How much does it cost?
Managing your money at university
You've got your place at university, and now you're thinking about where to live and how much it'll cost. Not to worry, we've put together information to help you think about all the different aspects of university life and what makes Falmouth such a unique location in which to study.
Please be aware that the information below offers general guidance. Costs will vary depending on whether you are studying at undergraduate or postgraduate level, and whether you are studying on campus or online
Key costs to consider
There are lots of things you'll want to include in your budget for university. We've included a few of the key ones below, but this list isn't exhaustive, so it's best to consider your current outgoings and anything additional you'll need to budget for when studying with us.
Tuition fees vary depending on the programme you’re studying and on your fee status. Visit our Tuition fees page for a breakdown of fees by study level.
Another significant factor to consider is your additional course costs. This can include costs for things like materials, field trips or specialist equipment. You can find a guide to these typical course costs under the Fees, Costs and Funding tab on your course page
It's also helpful to have a look at the most recent Welcome Letter for your course. These are letters new students receive, explaining in more detail what the costs for year one of study will be on that specific course.
If you're a first-year student you may choose to stay in University-owned or managed accommodation. The cost usually includes most bills, and can vary depending on your needs and preferences. You can look at options and prices on our accommodation page.
Second and third-year students usually choose to live in privately owned houses in Penryn and Falmouth. These vary in cost depending on the size of the property, its location and specifications.
If you're living in University-owned accommodation, you'll usually have your bills included in your rent. Other living costs to consider are:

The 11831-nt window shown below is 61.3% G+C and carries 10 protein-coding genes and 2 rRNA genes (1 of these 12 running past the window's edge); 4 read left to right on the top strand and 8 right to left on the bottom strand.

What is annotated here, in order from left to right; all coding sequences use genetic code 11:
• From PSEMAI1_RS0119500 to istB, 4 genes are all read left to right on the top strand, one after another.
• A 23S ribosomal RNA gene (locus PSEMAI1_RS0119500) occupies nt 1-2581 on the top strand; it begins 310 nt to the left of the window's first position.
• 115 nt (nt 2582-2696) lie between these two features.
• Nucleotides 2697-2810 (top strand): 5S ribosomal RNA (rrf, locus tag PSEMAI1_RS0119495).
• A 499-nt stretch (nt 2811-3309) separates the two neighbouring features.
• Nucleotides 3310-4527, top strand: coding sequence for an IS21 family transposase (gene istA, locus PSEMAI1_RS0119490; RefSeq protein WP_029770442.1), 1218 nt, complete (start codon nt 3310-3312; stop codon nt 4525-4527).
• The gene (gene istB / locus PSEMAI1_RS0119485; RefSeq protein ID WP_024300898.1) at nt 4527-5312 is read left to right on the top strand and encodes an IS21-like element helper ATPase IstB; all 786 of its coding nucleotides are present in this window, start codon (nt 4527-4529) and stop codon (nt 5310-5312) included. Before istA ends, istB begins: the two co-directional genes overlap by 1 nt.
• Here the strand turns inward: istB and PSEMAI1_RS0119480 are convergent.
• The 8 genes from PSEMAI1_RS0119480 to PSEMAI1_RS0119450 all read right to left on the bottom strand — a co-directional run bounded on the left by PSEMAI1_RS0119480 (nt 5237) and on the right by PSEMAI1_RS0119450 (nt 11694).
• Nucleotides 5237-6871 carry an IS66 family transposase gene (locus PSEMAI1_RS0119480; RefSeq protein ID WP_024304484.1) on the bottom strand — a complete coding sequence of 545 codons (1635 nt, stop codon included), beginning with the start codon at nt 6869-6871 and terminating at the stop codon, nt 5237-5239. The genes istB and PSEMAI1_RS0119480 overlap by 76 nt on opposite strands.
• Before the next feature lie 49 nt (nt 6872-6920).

- Social spending
- Commuting and other travel
- Household costs
- Mobile bills and digital subscriptions
We recommend considering your accommodation and living costs before you arrive, so you know how you're going to manage your money. Costs can vary between students, so consider these things according to your unique circumstances.
There are funding opportunities depending on your eligibility, you can explore more in our Student Funding section.
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Budgeting for university
Budgeting is essential to ensure you have control over your finances from the start. The best time to do this is before you arrive at university. Creating a budget early means you'll be able to understand what you can afford and what funding you'll need to apply for.
Budgeting means comparing your income against all your outgoings. If your income is less than your outgoings, you'll be spending more than you have and you'll need to consider supplementing your income or cutting out some of your expenses.
Assuming that tuition fees are already paid, below are a few suggestions of things to think about when working out your budget:
- How much you have to spend: this may include loans, bursaries, and income from a part-time job. If you are not getting 'full support' from the Government, then this is because the Government is expecting a contribution from your household/parents.
- What your estimated costs are: see information above on living costs and course costs. You can put a weekly cap on certain types of spending. For example, nights out or takeaways.
Money Saving Expert and Save the Student both offer handy tools for students that make budgeting quick and easy.
Get in touch
If you’re a current student, our Students’ Union offers one-to-one appointments where you can get advice on budgeting.
Studying and working
Working part-time while studying can be a good way to earn money and learn transferable skills such as teamwork, communication and customer service.
However, you should be mindful that a new job shouldn't interfere too much with your studies. If you are thinking about working part-time while you study, many of our students work around Falmouth and some are employed by the University as Student Ambassadors or in other commercial roles on campus.
Visit our Studying and Working page for more advice on balancing part-time work with a degree.
Making the most of going to university in Cornwall
There's an incredible creative culture in Cornwall, a vibrant social scene and a buzzing Students' Union. Our sub-tropical paradise can be explored on land and on sea and has been the inspiration to some of the greatest creative talent in the last hundred years.
If you want to celebrate that creative culture with others, then Cornwall is home to theatres and performances by national and international acts, a whole host of festivals from music, to film to food, and a thriving gallery and exhibition scene.
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